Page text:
Yellow-fin Fairy Wrasse
Yellowfin Fairy WrasseFamily: Labridae Cirrhilabrus flavidorsalisPhoto © Animal-World: Courtesy Greg Rothschild
Though a small fish, the Yellow-fin Fairy Wrasse is a multicolored beauty... a striking addition to the marine aquarium!
One of the more attractive aquarium fishes, the Yellow-fin Fairy Wrasse is lavishly colored. It closely resembles and is very similar to C. lubbocki from almost the same region that was described at the same time.
Very easily kept in captivity, the Yellow-fin Fairy Wrasse will accept almost any food and is easy to maintain. It will become a hardy pet but it may not come out from hiding places in the beginning. It will not harm any polyp of stony or soft corals, so it would be an excellent tank mate for reef aquariums. This fish is not aggressive or territorial but a large male may fight with new comers of the tank or dart quickly into a crevice when an aggressive fish approaches. It can do well together with larger non-aggressive species. A group of several individuals of the fairy wrasses might be kept successfully but they would fight at first.
All of the Cirrhilabrus species often are very colorful and are easy to keep for a long period if properly cared for. But they sometimes suffer from "ich" (white spot disease) or other infectious diseases. They can be treated successfully with medical care or a copper drug.
For more Information on keeping saltwater fish see:
Guide to a Happy, Healthy Marine Aquarium
Habitat: Natural geographic location: The Yellow-fin Fairy Wrasse is found in the Western Central Pacific; in the Philippines, Indonesia, Palau, and eastern Malaysia. A male was first collected as a holotype from Manado, Sulawesi, Indonesia in 1978, and Cirrhilabrus flavidorsalis was described by Randall & Carpenter in 1980.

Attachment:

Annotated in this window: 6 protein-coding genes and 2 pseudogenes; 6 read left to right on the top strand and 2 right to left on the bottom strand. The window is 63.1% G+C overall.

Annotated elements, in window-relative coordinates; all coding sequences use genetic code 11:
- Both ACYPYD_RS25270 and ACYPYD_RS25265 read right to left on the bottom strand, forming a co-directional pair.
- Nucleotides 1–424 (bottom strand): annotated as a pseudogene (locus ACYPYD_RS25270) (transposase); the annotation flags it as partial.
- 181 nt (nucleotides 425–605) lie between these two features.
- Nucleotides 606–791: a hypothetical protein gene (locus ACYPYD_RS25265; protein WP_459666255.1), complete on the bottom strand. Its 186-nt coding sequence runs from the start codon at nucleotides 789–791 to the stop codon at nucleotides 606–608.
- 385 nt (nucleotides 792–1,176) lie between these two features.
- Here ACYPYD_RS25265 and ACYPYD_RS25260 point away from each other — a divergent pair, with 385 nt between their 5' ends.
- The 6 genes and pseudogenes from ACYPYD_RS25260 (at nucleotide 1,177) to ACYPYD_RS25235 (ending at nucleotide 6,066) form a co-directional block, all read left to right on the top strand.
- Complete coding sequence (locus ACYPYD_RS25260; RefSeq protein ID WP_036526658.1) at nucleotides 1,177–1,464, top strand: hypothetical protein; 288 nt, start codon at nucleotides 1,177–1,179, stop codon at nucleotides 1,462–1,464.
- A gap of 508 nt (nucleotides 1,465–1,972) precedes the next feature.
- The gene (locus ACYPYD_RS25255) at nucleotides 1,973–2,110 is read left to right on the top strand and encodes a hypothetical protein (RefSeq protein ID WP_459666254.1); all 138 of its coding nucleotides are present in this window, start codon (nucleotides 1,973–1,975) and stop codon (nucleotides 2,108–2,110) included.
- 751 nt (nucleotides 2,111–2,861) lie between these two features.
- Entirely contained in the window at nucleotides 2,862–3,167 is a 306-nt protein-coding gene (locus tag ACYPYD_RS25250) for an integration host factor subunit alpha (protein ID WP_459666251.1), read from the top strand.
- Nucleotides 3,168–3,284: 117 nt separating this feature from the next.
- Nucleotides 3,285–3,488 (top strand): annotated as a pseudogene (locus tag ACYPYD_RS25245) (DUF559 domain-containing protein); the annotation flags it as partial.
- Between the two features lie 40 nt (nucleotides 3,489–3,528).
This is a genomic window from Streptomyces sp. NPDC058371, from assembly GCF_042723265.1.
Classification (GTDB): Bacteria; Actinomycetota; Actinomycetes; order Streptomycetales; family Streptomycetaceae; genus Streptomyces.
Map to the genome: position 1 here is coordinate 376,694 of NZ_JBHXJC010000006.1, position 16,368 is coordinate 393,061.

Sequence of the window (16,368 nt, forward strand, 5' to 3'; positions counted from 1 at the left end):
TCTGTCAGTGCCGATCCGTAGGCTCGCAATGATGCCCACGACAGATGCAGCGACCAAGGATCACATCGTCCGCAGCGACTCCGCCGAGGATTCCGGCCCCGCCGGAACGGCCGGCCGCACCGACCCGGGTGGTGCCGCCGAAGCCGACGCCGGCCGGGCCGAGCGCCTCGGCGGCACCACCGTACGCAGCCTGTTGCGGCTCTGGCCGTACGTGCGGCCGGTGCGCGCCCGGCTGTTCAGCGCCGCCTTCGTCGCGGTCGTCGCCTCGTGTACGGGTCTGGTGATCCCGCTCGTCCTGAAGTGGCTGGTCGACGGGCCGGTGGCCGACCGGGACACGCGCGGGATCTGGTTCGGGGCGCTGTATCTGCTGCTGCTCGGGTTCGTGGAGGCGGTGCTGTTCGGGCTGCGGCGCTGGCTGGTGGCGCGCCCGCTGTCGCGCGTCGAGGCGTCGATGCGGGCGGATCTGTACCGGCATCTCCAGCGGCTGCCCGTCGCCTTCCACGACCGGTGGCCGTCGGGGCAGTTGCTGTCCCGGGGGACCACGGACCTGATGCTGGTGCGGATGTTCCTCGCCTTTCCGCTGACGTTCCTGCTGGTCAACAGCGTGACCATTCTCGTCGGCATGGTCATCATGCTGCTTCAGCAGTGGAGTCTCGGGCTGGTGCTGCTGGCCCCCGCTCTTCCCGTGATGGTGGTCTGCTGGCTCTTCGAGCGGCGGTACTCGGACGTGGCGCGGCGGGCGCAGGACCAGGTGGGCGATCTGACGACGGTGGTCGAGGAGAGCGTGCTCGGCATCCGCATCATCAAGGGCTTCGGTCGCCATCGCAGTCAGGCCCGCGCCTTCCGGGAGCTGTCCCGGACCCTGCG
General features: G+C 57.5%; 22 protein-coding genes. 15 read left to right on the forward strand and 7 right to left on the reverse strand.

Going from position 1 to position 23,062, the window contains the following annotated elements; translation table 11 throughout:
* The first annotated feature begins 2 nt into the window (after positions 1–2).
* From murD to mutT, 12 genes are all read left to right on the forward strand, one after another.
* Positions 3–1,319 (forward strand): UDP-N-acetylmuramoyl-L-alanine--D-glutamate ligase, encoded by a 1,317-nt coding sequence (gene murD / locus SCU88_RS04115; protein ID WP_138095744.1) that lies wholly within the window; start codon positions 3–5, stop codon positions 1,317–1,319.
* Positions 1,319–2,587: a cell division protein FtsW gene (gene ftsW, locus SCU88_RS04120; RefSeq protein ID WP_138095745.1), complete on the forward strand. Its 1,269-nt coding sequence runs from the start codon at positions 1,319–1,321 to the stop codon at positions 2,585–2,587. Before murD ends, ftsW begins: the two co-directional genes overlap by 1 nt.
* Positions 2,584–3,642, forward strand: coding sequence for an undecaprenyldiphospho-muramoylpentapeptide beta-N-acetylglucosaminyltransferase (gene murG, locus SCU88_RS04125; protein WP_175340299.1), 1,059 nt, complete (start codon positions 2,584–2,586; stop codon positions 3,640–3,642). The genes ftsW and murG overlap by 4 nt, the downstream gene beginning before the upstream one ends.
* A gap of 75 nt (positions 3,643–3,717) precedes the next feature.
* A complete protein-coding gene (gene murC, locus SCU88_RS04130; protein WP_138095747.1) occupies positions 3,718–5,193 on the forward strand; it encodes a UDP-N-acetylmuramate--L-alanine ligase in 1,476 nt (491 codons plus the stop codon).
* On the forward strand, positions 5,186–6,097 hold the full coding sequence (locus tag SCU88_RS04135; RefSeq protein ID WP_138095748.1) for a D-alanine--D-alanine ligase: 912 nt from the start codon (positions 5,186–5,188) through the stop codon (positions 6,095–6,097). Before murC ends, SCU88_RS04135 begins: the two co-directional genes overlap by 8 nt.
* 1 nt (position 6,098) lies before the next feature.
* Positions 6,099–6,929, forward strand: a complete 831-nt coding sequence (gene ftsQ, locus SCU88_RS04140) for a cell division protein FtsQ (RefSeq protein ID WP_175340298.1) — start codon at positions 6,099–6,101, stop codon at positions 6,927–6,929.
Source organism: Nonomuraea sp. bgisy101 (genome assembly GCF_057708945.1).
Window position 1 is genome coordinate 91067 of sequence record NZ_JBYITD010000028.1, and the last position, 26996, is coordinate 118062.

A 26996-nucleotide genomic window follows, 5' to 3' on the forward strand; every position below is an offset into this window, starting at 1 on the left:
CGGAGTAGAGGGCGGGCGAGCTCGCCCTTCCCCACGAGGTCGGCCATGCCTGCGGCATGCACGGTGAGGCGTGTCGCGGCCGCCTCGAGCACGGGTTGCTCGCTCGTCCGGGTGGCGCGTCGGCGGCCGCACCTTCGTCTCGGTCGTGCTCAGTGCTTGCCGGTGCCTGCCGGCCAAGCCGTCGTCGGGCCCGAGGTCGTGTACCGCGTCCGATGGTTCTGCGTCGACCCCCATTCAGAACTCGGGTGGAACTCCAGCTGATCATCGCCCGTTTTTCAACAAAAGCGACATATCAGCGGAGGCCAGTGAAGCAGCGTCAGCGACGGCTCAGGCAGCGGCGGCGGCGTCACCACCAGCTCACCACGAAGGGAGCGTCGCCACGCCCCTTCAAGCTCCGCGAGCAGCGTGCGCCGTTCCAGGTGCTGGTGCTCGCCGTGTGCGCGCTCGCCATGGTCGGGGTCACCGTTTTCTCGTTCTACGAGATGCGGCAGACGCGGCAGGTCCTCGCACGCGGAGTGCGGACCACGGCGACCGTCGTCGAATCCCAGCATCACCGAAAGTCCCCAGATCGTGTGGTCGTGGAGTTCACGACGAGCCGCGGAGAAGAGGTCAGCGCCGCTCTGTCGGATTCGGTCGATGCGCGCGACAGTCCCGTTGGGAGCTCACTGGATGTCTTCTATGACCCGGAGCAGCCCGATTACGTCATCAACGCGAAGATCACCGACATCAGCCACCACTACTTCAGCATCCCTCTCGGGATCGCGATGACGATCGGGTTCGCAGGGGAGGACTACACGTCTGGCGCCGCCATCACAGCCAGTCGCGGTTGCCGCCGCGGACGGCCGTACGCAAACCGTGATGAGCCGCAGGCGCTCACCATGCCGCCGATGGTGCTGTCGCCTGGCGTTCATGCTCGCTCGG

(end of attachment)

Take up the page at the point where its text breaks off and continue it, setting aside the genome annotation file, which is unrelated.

The species was known mainly from the Philippines and Indonesia from where many individuals have been exported. Several Japanese divers reported it from Palau, and males were only recently photographed also in Mabul, eastern Malaysia (rare).
Description: The Yellow-fin Fairy Wrasse is sexually dimorphic. Males are red in the upper 2/3 - 3/4 portion of their body, the abdomen is pinkish to white, and there are three vertical whitish bands on the side. The dorsal fin is yellow distally, red basally, and transparent posteriorly. Pelvic fins are white, the caudal fin is pinkish, and the anal fin is white to bluish.
Females overall are orange-red with a white abdomen and a black spot on the upper side of caudal peduncle. Their fins are transparent.
This species is distinguishable from its close relative C. lubbocki by color pattern; the yellow part of dorsal fin in males of C. flavidorsalis is restricted to base of the fin, while in C. lubbocki the fin is overall yellow. C. lubbocki is variable in coloration and some have a yellow dorsal fin but some possess a pinkish orange one. Females of these species are almost identical.
Maintenance difficulty and compatibility: Very easily kept. No special care is needed for this species in the aquarium and it will accept almost any food. It is not aggressive or territorial but a large male may fight with new comers of the tank or dart quickly into a crevice when an aggressive fish approaches. The tank should be well decorated with rocks/ corals with many hiding places. It may frighten and jump out, so the aquarium should be firmly covered on the top. It will do well kept together with larger but non-aggressive species.